Amory Blaine's "Mirrors" in Fitzgerald's This Side of Paradise

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Amory Blaine's "Mirrors" in Fitzgerald's This Side of Paradise

In F. Scott Fitzgerald's novel This Side of Paradise, Amory Blaine searches for his identity by "mirroring" people he admires. However, these
"mirrors" actually block him from finding his true self. He falls in love with women whose personalities intrigue him; he mimics the actions of men he looks up to. Eleanor Savage and Burne Holiday serve as prime examples of this. Until
Amory loses his pivotal "mirror," Monsignor Darcy, he searches for his soul in all the wrong places. When Monsignor Darcy dies, Amory has the spiritual epiphany he needs to reach his "paradise" - the knowledge of who Amory Blaine truly is. Amory appears to be a rather vacuous choice for a protagonist. He relies mainly on his breathtaking handsomeness and wealth in order to get by in life. He has been endowed with brains, but it takes him years to learn how and when to use them. Amory spends his late high school and college years frolicking with his peers and debutantes. By constantly associating with others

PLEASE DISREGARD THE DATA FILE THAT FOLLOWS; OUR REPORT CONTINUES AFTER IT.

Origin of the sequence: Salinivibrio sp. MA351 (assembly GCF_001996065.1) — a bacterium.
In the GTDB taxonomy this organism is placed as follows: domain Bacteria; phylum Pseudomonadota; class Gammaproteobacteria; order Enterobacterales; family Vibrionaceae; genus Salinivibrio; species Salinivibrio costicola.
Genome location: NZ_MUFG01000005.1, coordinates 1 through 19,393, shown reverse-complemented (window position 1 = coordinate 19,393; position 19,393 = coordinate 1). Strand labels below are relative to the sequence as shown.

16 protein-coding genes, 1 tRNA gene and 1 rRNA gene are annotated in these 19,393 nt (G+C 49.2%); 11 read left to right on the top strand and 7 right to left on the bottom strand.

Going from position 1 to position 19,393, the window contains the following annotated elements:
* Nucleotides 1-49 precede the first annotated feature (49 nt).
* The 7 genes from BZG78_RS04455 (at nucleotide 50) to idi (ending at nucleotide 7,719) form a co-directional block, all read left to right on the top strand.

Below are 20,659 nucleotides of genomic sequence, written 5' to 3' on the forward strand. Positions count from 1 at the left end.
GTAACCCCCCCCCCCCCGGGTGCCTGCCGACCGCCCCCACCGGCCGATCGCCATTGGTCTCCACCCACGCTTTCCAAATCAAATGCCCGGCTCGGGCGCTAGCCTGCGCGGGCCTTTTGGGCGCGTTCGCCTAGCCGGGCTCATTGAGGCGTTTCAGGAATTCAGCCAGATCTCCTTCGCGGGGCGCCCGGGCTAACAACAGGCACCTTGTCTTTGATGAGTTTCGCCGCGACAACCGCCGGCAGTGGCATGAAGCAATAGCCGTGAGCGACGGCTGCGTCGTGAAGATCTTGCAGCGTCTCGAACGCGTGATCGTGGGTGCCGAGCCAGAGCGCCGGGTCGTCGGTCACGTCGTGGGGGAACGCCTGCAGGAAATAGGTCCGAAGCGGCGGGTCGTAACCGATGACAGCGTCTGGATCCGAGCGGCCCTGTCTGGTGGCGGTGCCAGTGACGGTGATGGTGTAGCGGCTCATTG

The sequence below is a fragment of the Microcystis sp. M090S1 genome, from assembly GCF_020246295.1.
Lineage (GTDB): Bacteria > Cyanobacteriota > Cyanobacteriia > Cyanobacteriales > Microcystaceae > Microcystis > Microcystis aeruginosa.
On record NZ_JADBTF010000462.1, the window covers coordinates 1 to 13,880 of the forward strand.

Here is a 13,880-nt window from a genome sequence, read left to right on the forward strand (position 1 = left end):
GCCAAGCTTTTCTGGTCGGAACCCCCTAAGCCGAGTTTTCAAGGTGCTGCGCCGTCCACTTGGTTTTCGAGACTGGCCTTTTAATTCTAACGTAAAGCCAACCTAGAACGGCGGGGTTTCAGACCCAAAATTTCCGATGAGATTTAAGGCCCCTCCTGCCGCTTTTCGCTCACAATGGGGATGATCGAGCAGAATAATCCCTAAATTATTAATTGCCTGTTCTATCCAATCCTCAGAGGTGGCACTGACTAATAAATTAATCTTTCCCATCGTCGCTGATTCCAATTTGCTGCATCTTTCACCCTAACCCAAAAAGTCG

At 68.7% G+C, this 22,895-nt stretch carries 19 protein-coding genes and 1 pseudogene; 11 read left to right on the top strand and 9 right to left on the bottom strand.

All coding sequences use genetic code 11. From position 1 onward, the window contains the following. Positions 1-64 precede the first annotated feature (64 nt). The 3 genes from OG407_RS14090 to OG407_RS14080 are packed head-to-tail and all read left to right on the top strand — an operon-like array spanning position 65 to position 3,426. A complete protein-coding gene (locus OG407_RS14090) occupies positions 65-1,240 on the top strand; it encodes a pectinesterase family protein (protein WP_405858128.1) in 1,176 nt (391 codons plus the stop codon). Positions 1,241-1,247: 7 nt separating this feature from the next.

Amory creates an image of himself that he maintains until he becomes bored or finds a new personality to imitate. Amory does not know who he really is, what he truly feels, or what he thinks. He merely cultivates his personality du jour depending on how he believes he would like to be. Essentially, Amory is shopping at a personality store, trying each one on until he can find one that fits. This personality imitation began when Amory spent his adolescent years in the presence of his flamboyant mother, Beatrice. Beatrice raised Amory to be what she wanted him to be, as long as it was stylish and acceptable to coeval virtues. When he goes to Princeton, the separation from his mother, who essentially thought for him, leads Amory to search for himself. However, his idea of searching for his identity entails merely simulating the personalities of those he admires. This trend becomes obvious in the pattern of

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